Wednesday, February 1, 2012

Mark Teixeira = Jason Giambi ?

Soon after Mark Teixeira signed that huge 8-year, $180 million deal back in 2008, I stumbled across an interesting comparison, talking about how Tex could go down the same path as Jason Giambi, who had just finished his 7-year deal with the Bombers.

When I first heard this, I couldn't help but laugh. Giambi was a steroid-user, DL prone for a good part of his contract, and couldn't play first base for his life. Teixeira was arguably the best switch hitter in baseball, and arguably the best first basemen defensively in the league. Teix was a shoe in to dominate and hit .300 every season, and become the new face of the Yankees for years to come.

Or so I thought.

After a terrific 2009 season in which he batted .292 with 39 homers and 122 RBI, Teix's average dropped 36 points the following year, and another 13 in 2011 where he batted .243. Sound familiar?

In Giambi's first year in pinstripes, he batted .314, but out of the blue batted .250 in 2003, and played in only 80 games in 2004, where he batted .208. The final four seasons - .271, .253, .235, .247. Mediocre, and certainly not worth the $120 million George Steinbrenner was paying him. The home runs and RBI were still there, but when he wasn't driving in runs he was striking out, popping out weakly, or killing rallies.

Unfortunately it's not unlikely to say that's what Teixeira will do in his final 5 years of his deal. A promising young star when he signed, Tex is now 31 and this is when he should be putting up his best numbers, not his worst. There's still a chance he could turn it around, but to me, the only way for that to happen is for Teixeira to stop hitting left-handed.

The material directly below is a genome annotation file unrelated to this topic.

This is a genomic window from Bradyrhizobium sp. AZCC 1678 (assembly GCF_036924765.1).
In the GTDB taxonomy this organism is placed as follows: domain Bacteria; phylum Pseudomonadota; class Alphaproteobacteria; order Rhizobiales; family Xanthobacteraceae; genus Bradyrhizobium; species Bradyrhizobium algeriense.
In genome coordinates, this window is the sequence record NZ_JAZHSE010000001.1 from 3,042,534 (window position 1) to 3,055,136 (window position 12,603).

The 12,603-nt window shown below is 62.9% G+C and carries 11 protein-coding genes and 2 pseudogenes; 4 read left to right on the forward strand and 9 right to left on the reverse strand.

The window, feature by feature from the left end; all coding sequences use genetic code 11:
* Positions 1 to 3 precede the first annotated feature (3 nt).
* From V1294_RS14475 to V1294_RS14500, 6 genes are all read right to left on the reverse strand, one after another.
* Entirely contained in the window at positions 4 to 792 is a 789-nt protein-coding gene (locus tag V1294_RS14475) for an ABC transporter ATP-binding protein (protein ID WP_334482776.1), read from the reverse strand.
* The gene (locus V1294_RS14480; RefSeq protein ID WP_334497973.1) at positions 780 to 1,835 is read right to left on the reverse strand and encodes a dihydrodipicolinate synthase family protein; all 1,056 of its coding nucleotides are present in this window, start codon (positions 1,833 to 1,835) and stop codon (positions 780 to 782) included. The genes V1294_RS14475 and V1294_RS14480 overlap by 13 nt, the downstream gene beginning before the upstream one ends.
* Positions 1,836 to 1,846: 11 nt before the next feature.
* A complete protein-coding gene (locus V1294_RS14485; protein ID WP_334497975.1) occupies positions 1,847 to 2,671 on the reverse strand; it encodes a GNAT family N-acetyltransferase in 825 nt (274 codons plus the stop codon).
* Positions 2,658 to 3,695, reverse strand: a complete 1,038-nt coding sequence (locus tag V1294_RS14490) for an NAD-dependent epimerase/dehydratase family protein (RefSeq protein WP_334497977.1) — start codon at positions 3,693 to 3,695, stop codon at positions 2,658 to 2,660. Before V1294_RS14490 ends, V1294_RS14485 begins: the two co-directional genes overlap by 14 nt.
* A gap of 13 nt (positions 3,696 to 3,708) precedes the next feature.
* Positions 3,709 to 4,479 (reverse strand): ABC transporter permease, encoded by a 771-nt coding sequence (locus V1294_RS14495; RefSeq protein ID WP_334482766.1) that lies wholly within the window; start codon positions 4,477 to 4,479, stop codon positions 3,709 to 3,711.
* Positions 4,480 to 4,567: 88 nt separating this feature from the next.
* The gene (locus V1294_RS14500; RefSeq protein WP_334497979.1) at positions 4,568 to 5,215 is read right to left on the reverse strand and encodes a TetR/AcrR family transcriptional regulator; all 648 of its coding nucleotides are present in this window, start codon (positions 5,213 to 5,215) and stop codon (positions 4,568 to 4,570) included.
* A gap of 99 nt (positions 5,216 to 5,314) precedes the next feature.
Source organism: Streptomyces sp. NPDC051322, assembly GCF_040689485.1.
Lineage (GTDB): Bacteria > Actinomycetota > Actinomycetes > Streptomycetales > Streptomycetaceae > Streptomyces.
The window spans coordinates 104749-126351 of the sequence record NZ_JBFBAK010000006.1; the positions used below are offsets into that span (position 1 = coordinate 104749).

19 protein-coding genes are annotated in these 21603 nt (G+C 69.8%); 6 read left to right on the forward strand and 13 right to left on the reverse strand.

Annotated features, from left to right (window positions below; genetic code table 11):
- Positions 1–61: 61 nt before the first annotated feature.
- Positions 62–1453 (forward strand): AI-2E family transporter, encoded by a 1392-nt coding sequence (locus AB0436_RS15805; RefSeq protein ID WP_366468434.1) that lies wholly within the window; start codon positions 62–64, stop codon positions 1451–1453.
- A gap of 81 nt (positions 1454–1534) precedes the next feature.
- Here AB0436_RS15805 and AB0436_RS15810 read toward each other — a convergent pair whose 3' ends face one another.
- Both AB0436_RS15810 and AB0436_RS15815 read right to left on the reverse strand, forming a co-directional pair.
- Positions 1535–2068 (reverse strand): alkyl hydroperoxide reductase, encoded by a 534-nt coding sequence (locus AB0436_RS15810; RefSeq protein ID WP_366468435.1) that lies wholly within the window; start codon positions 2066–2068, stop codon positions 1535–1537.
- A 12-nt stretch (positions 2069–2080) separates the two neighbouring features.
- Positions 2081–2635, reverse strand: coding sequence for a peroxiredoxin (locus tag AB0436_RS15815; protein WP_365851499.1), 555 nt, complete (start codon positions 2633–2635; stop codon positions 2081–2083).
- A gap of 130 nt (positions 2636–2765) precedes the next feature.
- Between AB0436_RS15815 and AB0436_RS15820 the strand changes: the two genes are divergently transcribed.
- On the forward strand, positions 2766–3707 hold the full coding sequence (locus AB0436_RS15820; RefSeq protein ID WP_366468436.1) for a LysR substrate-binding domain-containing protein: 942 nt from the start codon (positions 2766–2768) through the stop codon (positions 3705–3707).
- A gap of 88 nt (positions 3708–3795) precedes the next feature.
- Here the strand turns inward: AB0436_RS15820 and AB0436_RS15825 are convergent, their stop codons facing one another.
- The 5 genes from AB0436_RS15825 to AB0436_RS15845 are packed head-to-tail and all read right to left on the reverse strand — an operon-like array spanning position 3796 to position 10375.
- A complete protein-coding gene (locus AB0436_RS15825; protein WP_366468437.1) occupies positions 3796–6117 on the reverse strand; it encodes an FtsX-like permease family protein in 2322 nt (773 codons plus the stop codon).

Teixeira is still a career .304 hitter from the right side, but .271 from the left. As is the case with most switch hitters, Mark has much more power from the left (227 home runs) than the right (86 home runs). But making him a solely right-handed batter would be huge as far as the overall production the Yankees would get out of Mark .

Sure, Tex's power would drop, but 25 home runs is still likely. What should be guaranteed is a return to hitting for average and a huge increase in OBP. More doubles, more RBI. You name it. Making Tex a right-handed batter would show incredible improvement and a return to form of the guy the Yankees signed him to be.

However, the likelihood of this happening is not good at all, and it's likely Tex will continue to switch hit and decline. The fans still have his back, as do I, but another year of batting .250 and not hitting in the clutch will make them think back to the days of gold thongs, the 'Stache, and seasons of Yankee playoff failure.

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